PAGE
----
30 Items I Pack in My Hospital Bag for a More Comfortable Stay


When you struggle with chronic illness, you may require a stay, or several stays, in a hospital. It can be very hard to be away from your family and the comforts of home.

I started a small list of items I should pack many years ago, but that list has gotten longer overtime. Below you will find my current list of recommended items to bring with you to the hospital.

Unfortunately, many hospital stays are unscheduled, urgent visits where you may not have the time to pack a bag. However, in those situations it can still be helpful to have a list available for a family member or friend to access. This way if you are admitted for a longer stay, your family member or friend can gather necessary items to help you get through your time in the hospital.

This list can also be used to give recommendations on some possible items you could include in a gift basket for someone staying in the hospital. For me, the hardest part is to be away from my family. However, I know that hospital stays are often necessary. Having some small comforts items from home can make the time in the hospital just a little easier.

1. Comfortable clothing.  Personally, I hate wearing hospital gowns. The minute I can get out of one, I will. I even have sport pants, which I can wear with a catheter if needed. They have snaps from top to bottom on the legs.

I have T-shirts with velcro sleeves that allow for easy access to IVs, monitor cords and ports. I also bring a variety of cozy jammy pants and shirts. Don’t forget undies either, because nobody wants to wear hospital underwear.

Packing socks that have slip proof bottoms is a good idea as well. I always get compliments on my slip-proof socks. They are much cuter and more comfortable then the hospital ones.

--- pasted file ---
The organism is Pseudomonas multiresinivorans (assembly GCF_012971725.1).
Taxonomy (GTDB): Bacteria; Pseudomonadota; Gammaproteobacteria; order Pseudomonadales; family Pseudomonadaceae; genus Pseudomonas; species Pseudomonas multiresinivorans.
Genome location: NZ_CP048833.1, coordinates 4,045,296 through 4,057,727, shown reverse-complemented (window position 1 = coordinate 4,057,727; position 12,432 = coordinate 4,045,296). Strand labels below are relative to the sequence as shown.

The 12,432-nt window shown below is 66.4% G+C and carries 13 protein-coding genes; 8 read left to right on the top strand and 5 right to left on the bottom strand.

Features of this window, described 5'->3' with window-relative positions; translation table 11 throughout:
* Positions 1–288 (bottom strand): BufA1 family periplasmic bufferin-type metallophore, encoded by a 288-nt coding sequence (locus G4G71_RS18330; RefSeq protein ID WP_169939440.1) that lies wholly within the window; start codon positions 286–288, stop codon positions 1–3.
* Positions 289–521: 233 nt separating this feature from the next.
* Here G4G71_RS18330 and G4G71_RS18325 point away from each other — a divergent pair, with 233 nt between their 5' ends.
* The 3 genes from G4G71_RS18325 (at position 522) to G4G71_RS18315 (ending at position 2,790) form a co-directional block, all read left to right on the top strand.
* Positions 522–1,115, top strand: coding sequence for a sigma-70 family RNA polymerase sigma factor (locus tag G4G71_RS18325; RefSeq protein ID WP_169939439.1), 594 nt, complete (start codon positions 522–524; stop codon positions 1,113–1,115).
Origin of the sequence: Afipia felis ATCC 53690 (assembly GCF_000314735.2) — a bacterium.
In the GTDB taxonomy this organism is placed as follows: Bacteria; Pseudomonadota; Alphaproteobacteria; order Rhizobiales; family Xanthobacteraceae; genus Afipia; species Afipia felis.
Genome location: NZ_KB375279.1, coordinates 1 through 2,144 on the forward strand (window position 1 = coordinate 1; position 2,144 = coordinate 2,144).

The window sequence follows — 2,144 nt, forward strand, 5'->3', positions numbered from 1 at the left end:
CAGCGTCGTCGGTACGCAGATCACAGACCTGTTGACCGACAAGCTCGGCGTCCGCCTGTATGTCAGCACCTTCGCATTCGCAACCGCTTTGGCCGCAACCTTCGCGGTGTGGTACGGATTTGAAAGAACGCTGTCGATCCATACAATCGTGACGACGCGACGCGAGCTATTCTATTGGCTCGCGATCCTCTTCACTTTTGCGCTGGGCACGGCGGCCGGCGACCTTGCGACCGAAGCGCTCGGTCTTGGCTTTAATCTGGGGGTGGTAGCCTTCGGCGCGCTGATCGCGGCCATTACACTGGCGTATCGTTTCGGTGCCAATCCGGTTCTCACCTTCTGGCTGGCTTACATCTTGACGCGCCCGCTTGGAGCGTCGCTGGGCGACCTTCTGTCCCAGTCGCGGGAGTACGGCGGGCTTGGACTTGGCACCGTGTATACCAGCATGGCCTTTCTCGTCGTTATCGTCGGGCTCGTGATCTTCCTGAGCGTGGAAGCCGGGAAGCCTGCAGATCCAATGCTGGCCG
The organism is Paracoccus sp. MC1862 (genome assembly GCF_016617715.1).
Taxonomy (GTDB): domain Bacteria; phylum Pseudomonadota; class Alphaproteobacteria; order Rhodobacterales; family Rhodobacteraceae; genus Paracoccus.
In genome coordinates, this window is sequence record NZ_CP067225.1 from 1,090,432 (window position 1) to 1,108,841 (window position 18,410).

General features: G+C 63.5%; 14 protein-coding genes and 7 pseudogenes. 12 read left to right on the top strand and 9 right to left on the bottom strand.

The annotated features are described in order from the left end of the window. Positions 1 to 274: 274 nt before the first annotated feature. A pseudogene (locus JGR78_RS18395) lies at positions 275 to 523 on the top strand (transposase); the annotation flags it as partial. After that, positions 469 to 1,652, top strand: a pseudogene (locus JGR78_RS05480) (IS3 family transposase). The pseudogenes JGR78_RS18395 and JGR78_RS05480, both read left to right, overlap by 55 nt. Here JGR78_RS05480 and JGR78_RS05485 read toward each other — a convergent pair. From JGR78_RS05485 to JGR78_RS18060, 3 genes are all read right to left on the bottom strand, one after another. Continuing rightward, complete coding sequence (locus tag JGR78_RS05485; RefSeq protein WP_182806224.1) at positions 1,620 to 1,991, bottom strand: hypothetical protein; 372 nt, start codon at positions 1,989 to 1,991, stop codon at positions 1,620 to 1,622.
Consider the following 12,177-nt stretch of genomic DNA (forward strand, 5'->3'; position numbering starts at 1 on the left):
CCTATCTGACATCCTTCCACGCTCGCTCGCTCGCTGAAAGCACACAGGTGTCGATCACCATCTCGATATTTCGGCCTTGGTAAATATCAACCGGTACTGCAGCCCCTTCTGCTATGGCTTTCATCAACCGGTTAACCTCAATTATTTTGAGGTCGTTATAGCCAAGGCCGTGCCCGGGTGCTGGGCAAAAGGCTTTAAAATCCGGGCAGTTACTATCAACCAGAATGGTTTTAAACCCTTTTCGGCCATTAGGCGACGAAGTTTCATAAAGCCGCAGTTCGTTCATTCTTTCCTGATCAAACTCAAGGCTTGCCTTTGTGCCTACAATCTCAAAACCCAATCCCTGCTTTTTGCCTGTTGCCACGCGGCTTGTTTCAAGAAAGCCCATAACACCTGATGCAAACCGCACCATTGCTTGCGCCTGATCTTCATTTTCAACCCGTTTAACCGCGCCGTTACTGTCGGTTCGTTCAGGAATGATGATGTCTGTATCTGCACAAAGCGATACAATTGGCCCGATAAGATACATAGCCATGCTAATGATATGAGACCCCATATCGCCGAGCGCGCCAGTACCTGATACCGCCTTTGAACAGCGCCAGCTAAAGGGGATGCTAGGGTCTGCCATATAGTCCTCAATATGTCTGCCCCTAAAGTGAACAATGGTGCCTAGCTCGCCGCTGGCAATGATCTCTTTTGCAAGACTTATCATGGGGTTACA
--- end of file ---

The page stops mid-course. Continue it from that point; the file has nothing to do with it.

If you prefer to stay in the hospital gown, it is a good idea to bring a robe and some comfy shorts to give you a little privacy in those revealing gowns. I also make sure to always pack a hat or beanie cap.  It’s a lot easier to put my hair up in a ponytail and throw a hat on.

2. Clothes to wear home when you are discharged. This includes shoes that are easy to put on.

3.  Chapstick, natural tears eye drops and lotion. Hospitals can be very dry.

4. Hair supplies – including ponytail holders, if needed.

5. Makeup and other “female” supplies you may want. If it makes you feel a bit better to put on a little lipstick, then go for it!

6. Gum and hard candy.

7.  Shampoo, conditioner, a razor and body wash. The hospital will likely provide these items, but it can be nice to have your own products from home.

8. Vitamins and medications. The hospital will provide your medications and it is important that they’re aware of any medicine that you are taking. However, I know from experience that it can be helpful to bring some of my own medications from home. (If you do want to take medication from home, be sure to inform the hospital staff first.)

9. Toothbrush, toothpaste and mouthwash.

10. Flushable wet wipes, waterless shampoo and deodorant. These will keep you feeling clean when you are unable to shower.